Samuel Mann: I think so. What it leads me to is a question of can you live ethically, when, as you’ve just described, we almost can’t live sustainably?

 

Robert Howell: Well the short answer is no. The society that we live in at the moment – the food we eat for example, if we’re really honest with ourselves, is the food sustainable? Do we get tomatoes from Italy? If you’re going to the supermarket and then go through as much as you can – because the labeling’s pretty terrible – ‘made in New Zealand from New Zealand and imported stuff’, but if you really did an accurate assessment of our food and how sustainable it was, it wouldn’t be. Well, one of the alternatives is to actually grow your own food, but if you’re a mum with three or four kids, there is some food that you can grow – you can grow your herbs and get a little garden going, but it’s sometimes quite difficult to be completely organic and … You can pay a bit more for organic food, but your choices are limited. So you do what you can and you try and persuade … So, that’s why I say go and start using your money because that’s a way of helping people to make the changes.

 

Samuel Mann: So if it’s so very difficult for us to live sustainably and ethically, is there a pathway to a positive future?

 

Robert Howell: Erm, I think that we all make mistakes. Aristotle talks about ethics in the terms of being an apprentice – which I like – that is that you have to learn how to be good and it takes a while and there are some things that you need to learn at seventy that you can’t learn when you’re twenty. So it’s an ongoing process and there’s some very difficult choices on the way that don’t make it easy. My wife died from cancer two years ago. I thought that I knew how to handle grief because I’d been trained as a marriage guidance counsellor, you see? But I didn’t. So that was a really difficult learning time for me, okay?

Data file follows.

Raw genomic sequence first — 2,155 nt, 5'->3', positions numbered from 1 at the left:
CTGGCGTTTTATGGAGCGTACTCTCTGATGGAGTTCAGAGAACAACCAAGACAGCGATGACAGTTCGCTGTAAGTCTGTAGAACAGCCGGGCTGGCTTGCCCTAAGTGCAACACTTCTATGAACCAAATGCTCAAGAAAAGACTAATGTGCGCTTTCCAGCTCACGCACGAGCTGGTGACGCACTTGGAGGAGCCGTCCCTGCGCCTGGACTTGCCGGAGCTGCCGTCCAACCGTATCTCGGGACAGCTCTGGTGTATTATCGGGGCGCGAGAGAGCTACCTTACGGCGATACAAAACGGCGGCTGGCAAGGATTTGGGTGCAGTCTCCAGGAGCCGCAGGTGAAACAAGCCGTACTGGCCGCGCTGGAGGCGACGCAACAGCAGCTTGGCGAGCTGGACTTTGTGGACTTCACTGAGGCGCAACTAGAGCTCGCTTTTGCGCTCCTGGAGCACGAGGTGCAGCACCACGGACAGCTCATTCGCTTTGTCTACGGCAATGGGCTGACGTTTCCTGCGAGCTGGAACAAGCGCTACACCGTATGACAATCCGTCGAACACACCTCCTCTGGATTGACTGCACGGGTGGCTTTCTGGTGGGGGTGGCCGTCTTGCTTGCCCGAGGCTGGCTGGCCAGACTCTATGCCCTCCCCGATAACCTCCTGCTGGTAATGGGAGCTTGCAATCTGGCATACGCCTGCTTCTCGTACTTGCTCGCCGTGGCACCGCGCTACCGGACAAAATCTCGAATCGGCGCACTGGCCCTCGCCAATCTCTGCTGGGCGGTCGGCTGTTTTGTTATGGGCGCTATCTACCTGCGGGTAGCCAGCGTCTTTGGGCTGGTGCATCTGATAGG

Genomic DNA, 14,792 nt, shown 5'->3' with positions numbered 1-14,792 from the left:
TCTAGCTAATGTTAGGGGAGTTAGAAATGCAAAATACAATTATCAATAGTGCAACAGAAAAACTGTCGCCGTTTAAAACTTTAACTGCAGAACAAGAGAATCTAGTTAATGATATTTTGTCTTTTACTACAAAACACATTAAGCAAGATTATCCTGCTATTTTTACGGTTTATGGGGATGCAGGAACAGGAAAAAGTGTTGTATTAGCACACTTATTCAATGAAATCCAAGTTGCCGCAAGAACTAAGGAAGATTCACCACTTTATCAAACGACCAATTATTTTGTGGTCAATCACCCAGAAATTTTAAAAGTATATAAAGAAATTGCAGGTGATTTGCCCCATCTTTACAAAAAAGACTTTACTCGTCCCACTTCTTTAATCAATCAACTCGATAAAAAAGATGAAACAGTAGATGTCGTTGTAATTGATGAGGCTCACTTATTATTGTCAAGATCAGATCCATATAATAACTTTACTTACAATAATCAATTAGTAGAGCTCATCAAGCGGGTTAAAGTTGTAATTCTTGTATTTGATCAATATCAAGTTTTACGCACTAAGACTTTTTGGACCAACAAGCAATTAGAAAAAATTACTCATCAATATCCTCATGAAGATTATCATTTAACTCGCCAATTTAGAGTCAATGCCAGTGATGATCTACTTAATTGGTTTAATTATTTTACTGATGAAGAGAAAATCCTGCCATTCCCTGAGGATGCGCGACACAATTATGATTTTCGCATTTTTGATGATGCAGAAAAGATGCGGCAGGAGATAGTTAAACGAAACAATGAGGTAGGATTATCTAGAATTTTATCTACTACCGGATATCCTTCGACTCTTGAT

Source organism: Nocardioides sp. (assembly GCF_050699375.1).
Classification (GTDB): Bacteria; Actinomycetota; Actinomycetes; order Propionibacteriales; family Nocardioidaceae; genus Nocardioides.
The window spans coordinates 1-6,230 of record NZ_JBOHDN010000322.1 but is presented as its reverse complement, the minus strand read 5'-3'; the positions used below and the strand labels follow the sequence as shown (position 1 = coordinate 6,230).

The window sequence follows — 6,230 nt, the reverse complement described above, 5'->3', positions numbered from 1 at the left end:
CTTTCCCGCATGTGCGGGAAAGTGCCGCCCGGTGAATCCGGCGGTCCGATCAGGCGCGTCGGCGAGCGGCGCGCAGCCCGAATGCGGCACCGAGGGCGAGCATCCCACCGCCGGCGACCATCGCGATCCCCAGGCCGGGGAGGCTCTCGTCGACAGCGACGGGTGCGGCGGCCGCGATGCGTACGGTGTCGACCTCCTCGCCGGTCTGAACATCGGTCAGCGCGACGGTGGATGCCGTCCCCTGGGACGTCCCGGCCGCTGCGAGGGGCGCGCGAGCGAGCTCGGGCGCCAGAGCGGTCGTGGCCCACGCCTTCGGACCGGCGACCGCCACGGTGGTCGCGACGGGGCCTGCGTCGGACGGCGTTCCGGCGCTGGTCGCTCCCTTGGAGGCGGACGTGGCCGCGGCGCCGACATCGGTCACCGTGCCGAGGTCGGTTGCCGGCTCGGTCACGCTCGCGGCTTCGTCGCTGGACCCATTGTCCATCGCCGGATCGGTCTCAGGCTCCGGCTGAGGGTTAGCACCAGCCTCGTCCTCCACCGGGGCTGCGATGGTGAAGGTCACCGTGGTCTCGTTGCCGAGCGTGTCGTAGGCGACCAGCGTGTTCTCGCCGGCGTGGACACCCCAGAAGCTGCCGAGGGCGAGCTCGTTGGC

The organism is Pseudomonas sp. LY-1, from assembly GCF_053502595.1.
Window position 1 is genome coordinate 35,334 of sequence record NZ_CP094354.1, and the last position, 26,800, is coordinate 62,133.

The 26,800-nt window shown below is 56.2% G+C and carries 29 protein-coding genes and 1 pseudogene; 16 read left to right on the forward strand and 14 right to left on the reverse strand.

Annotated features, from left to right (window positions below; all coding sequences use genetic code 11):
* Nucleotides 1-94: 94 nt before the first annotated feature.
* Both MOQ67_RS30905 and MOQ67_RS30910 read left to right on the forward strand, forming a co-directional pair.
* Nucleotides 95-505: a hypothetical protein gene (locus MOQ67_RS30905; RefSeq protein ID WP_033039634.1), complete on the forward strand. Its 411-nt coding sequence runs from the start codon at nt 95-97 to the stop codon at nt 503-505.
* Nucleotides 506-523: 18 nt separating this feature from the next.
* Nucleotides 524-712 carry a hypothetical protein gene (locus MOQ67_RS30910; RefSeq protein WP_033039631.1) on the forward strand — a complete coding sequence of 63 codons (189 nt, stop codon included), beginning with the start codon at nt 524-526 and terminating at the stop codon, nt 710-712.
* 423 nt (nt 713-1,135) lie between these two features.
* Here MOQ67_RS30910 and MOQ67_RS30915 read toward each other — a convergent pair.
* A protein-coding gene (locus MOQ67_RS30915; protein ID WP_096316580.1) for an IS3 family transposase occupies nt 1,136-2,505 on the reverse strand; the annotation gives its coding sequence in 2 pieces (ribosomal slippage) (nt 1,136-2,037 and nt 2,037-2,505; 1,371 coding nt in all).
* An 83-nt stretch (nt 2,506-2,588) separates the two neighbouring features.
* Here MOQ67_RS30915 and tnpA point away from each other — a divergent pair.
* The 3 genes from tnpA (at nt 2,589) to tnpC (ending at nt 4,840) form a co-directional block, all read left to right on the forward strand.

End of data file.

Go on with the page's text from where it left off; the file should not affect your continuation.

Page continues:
The year she died, there were some good times but there were pretty difficult times, but the year after, trying to learn to live with her – my close intimate partner for forty-five years … rat-shit year. Terrible. And it really posed, for me, some very difficult, personal, moral questions about should I have a new partner? When? How? My family didn’t want that. A number of people said “don’t do it Robert, don’t do it,” yet losing that companionship was just terrible. So how did I prepare myself for that? Well, I thought I had but I hadn’t. So life throws at you stuff that you don’t know, okay? So, you’re going to make mistakes, that’s life. What you have to do is try and be as resilient and capable. Use the strengths as you can.

 

Samuel Mann: Do you have a word that you use to describe what we need to be doing? Do you use ‘sustainable’, do you just use ‘resilient’?

 

Robert Howell: I think ‘sustainability’ has lost it’s credibility like ‘God’. It’s become a PR term – sustainable companies. Well I want to know what they’re actually doing. I want to know what their ecological footprint is. I want to know what their policies are in terms of human-Earth ethics. I want to know what they’re doing by way of planning for a world that’s going to have two degrees plus Celsius warming. Those are my three questions of the companies. When I go to annual reports and when I talk with banks and so forth, my questions are where are your policies dealing with the human-human, human-Earth relationships and the policies and your codes and conduct, so forth. Secondly, where’s you ecological footprint? Are you actually measuring that? It’s not just CO2 or CO2 equivalent, it’s water use and effect on species and so on. And thirdly, what are you doing to prepare for a two degrees celsius plus warming world? Sustainability and resilience are part of those questions and those stories.